Presidential worldiness

He was now, if not yet a man, then at least a youth of more than ordinary experience of the world.  He had traveled exhaustively in Britain, Europe, North Africa, and the Middle East, visiting their great cities time and again and actually living in some for long periods.  He had plumbed the Catacombs and climbed the Great Pyramids, slept in a monastery and toured a harem.  He had hunted jackals on horseback, kissed the Pope’s hand, stared into a volcano, traced an ancient civilization to its source, and followed the wanderings of Jesus.  He had been exposed to much of the world’s greatest art and architecture, become conversant in two foreign languages, and felt as much at home in Arab bazaars as at a German kaffeeklatsch, or on the shaven lawns of an English estate.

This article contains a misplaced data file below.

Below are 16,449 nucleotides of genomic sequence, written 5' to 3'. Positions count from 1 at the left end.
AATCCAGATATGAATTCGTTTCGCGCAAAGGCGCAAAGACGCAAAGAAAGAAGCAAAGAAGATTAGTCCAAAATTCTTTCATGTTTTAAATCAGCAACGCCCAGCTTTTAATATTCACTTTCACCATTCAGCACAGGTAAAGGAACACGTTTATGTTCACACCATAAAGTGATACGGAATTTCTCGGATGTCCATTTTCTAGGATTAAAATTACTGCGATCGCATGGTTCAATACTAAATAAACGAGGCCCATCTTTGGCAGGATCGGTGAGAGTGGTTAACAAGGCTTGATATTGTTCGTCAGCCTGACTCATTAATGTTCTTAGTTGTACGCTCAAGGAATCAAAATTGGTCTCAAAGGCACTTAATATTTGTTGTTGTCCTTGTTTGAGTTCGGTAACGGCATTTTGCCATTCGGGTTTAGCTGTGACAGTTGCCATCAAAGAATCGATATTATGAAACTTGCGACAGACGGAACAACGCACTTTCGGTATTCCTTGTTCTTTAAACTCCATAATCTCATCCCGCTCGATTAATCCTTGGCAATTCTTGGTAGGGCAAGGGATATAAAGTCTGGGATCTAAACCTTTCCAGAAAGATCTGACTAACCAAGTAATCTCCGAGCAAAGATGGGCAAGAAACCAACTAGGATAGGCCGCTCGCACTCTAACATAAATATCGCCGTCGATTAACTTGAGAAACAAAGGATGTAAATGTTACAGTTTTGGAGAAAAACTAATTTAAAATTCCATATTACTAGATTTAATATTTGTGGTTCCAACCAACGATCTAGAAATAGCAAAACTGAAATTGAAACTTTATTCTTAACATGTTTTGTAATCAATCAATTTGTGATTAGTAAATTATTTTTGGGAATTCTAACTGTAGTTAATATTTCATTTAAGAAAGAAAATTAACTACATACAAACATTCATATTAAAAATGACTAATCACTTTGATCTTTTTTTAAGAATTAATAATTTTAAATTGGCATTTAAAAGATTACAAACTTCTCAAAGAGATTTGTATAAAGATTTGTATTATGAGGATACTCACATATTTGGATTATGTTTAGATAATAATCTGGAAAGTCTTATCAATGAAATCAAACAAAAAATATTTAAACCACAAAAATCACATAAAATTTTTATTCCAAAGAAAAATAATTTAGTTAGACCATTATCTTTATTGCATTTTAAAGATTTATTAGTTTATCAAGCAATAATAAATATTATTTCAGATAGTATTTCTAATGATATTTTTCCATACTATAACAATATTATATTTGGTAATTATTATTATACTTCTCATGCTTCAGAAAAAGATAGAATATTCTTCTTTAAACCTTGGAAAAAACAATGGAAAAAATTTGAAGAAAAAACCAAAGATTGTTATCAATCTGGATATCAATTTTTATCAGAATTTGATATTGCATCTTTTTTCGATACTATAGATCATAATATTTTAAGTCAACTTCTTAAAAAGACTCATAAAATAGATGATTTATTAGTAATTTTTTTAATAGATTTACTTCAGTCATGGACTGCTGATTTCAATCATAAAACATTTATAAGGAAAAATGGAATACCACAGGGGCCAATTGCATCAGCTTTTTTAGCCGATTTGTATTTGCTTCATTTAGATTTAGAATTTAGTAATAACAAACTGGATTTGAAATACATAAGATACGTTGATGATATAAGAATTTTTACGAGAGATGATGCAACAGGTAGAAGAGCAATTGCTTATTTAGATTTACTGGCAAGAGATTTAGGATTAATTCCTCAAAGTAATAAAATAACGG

Ed Morris’ description of Teddy Roosevelt at 15, appropos 44 and 26.
Edmund Morris [2001]: The Rise of Theodore Roosevelt. New York, USA:  The Modern Library.  Revised and updated edition.  First edition published in 1979.  Except is from page 47.

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